Panetta maintained that the Pentagon did everything in its power to respond in a timely manner, but congressional Republicans have already raised questions about the Defense Department's handling of the situation. Panetta's explanation "only confirms what we already knew -- that there were no forces at a sufficient alert posture in Europe, Africa or the Middle East to provide timely assistance to our fellow citizens in need in Libya," wrote Sen. John McCain (R-AZ) and five other senators in a joint statement. But it "fails to address the most important question -- why not?" Expect lawmakers to get into why the U.S. Africa Command did not have a Commanders' In-Extremis Force, or C.I.F., on hand, and why no armed drones or gunships were readily accessible.

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It Ain't 1979 Anymore

Why this week's attacks on American embassies aren't the Iran hostage crisis all over again.

Americans could be forgiven this week for having an awful feeling of déjà vu. On the anniversary of 9/11, Egyptian protesters scaled the walls of the U.S. Embassy in Cairo, tore down the American flag, and replaced it with a black one that bears an uncomfortable resemblance to al Qaeda's trademark pennant. "Obama, Obama there are still a billion Osamas," chanted the mix of ultraconservative Salafi Muslims and soccer hooligans, known as "ultras," who claimed to be protesting a U.S.-made film that insults the Prophet Mohammed.

A little less than 700 miles to the west, Libyan militants who claimed to be equally incensed by the film -- allegedly produced by an obscure Israeli-American filmmaker who is now in hiding -- overran the U.S. consulate in Benghazi and set it ablaze. U.S. Ambassador Christopher Stevens and three other Americans died in a rocket attack on their vehicle as they attempted to flee the compound, according the Washington Post's version of the story. It was the first killing of a U.S. ambassador since 1979, when Adolf Dubs was kidnapped and shot by radical militiamen in a Kabul hotel.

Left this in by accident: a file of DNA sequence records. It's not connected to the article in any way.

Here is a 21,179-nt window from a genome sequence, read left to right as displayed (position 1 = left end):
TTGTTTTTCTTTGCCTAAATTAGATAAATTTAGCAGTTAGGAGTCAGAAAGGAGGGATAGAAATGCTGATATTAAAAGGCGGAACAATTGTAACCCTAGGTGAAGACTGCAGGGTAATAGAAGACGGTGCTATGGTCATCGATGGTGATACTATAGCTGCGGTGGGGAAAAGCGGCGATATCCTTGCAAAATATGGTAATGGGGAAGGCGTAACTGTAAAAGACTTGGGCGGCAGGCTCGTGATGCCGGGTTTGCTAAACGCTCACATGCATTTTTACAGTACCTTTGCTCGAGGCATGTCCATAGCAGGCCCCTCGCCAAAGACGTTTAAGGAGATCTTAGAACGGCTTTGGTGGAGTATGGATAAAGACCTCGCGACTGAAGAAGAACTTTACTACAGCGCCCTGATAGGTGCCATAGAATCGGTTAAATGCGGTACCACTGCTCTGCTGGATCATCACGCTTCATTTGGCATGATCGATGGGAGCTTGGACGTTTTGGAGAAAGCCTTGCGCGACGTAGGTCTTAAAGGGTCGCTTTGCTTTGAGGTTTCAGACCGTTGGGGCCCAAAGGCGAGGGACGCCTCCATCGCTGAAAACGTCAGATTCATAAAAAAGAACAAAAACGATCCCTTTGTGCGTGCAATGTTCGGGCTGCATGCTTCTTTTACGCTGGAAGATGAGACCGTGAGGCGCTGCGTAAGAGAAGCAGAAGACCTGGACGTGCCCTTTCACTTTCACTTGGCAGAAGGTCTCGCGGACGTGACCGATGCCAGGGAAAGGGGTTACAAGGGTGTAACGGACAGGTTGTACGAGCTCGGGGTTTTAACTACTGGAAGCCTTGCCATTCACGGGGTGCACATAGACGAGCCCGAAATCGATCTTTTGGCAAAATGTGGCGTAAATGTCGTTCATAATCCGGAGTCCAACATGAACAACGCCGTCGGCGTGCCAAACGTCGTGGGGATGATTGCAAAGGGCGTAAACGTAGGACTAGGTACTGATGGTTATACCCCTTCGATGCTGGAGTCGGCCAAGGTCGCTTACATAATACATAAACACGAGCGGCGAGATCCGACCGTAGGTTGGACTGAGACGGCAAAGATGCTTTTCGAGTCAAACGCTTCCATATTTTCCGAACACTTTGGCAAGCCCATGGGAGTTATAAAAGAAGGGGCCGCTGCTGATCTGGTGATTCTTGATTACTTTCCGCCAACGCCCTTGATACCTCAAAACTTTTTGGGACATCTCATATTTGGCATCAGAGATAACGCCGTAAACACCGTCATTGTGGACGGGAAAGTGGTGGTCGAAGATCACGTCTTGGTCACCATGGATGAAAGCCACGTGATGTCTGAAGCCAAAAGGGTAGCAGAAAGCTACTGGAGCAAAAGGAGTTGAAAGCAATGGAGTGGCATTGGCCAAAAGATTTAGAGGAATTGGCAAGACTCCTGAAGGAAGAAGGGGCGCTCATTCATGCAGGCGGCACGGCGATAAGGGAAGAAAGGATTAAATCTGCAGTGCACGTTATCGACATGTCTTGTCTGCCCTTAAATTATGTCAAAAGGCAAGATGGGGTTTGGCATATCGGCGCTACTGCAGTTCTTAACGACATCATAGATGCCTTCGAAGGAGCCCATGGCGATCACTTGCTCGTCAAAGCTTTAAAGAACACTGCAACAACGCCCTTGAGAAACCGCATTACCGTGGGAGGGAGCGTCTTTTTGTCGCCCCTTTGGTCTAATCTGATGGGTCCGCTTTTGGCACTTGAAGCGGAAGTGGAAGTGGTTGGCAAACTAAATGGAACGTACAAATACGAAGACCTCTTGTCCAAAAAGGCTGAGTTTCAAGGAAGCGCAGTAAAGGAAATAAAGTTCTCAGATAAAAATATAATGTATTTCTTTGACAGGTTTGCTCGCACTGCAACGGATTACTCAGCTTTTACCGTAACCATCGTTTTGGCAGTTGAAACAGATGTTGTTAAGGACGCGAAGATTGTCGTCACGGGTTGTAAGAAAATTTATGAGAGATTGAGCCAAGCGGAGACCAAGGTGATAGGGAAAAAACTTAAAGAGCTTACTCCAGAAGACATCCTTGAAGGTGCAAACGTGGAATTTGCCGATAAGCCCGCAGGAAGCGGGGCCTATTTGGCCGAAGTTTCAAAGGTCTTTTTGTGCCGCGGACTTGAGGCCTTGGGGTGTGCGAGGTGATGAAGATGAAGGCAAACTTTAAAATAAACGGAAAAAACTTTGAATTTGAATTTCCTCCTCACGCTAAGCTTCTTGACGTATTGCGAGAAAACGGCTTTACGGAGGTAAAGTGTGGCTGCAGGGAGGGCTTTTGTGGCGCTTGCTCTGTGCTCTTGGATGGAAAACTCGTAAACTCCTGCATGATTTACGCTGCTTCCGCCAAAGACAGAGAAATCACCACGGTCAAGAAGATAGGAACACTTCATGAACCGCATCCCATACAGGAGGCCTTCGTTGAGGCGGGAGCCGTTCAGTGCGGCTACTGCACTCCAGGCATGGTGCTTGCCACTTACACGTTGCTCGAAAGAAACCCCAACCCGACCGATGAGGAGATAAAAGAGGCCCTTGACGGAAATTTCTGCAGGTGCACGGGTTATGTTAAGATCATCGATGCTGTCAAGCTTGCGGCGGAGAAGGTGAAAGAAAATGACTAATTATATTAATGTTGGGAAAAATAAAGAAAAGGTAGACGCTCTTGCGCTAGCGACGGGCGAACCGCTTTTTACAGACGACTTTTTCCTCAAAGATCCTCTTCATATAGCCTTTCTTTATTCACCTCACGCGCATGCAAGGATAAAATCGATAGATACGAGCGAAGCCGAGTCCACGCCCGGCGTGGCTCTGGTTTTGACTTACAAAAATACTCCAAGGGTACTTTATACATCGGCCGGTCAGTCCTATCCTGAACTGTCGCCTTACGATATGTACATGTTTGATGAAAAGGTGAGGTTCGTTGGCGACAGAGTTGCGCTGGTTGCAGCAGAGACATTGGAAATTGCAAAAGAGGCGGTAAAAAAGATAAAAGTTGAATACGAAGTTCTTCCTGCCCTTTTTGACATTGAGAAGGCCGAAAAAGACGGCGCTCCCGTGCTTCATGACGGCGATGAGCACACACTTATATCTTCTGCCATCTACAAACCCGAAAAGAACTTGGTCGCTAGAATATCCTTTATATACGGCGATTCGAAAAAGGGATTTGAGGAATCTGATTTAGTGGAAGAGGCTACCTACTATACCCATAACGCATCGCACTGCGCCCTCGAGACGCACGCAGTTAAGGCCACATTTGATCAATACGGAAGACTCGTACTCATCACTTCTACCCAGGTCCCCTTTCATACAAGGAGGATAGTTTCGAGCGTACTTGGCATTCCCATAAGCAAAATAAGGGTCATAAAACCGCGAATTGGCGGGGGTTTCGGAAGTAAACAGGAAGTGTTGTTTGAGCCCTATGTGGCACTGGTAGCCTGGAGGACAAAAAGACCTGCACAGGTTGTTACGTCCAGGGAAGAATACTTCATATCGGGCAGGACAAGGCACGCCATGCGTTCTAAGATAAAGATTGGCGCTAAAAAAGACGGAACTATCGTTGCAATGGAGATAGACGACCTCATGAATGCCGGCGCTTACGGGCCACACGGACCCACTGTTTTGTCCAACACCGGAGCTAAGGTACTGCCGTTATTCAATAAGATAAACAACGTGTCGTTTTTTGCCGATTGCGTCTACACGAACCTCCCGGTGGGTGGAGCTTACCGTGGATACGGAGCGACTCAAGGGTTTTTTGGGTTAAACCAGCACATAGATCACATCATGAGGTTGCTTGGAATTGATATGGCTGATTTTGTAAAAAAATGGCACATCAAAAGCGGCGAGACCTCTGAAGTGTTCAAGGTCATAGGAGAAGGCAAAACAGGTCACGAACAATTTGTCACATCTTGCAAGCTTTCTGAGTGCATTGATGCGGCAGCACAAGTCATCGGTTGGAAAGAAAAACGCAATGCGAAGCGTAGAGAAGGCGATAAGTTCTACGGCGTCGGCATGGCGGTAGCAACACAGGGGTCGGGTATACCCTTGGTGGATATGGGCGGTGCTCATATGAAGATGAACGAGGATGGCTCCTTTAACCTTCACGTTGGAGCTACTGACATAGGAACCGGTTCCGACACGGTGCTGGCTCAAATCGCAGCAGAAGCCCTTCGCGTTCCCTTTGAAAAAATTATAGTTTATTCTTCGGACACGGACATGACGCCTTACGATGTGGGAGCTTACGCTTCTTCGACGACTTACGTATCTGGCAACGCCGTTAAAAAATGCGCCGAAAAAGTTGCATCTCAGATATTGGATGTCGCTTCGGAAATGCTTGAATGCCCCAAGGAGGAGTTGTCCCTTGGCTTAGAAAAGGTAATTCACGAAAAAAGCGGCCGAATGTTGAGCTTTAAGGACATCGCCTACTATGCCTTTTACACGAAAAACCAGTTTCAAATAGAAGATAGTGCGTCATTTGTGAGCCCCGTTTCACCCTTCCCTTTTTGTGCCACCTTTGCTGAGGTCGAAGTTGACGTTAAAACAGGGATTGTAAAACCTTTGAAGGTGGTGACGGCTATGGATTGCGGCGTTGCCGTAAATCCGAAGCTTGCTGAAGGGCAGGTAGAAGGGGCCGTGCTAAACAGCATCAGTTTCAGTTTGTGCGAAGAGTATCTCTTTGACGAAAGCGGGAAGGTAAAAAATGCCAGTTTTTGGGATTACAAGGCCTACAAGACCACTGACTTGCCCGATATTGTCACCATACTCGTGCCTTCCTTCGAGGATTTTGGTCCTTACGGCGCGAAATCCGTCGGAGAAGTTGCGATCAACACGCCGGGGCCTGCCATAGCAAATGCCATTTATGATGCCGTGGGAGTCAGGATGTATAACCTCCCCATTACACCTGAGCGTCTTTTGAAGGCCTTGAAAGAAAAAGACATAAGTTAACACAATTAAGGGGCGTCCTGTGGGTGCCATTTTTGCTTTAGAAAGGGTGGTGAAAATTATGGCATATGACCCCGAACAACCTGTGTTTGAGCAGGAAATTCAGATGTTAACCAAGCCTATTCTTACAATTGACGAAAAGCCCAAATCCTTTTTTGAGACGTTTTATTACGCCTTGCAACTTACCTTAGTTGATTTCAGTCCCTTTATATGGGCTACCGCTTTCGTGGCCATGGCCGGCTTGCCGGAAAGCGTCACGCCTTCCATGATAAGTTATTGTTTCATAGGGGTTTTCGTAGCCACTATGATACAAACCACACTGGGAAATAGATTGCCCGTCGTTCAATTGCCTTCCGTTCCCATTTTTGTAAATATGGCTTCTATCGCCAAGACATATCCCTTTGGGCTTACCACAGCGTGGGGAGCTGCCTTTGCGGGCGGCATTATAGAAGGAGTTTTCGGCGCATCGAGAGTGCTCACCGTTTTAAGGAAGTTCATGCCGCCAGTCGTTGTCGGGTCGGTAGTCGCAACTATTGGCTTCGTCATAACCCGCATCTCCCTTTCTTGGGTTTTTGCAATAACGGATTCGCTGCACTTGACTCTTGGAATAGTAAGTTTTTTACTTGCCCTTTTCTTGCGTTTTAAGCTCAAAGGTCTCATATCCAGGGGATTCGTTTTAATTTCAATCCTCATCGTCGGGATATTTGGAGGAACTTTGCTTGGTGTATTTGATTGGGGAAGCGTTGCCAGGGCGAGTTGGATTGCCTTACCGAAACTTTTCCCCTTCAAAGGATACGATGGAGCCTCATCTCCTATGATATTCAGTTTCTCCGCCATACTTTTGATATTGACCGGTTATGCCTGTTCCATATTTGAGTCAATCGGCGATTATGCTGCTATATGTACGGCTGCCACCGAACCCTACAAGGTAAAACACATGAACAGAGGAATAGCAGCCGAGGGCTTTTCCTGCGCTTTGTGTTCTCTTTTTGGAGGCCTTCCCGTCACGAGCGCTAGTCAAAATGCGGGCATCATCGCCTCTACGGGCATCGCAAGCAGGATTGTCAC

Against the backdrop of the Arab Spring and the subsequent rise of Islamists across much of the Middle East, Tuesday's events can't help but call to mind the outpouring of anti-American sentiment of that earlier era. By late 1979, a toxic mix of Iranian anti-Americanism, Saudi petrodollars, and conspiracy theorizing touched off a wave of attacks on U.S. embassies across the Muslim world. The first -- and most chronicled -- attack occurred on Nov. 4, when radical Iranian students, upset by President Jimmy Carter's decision to let the deposed shah seek medical treatment in the United States, overran the U.S. Embassy in Tehran and took 63 Americans hostage. (Three more hostages were taken at the Iranian Foreign Ministry, but 14 were eventually released, bringing the total number to 52.) During the subsequent 444-day standoff, resentment toward American "imperialism" continued to fester and U.S. embassies in the Muslim world began to look increasingly like sitting ducks.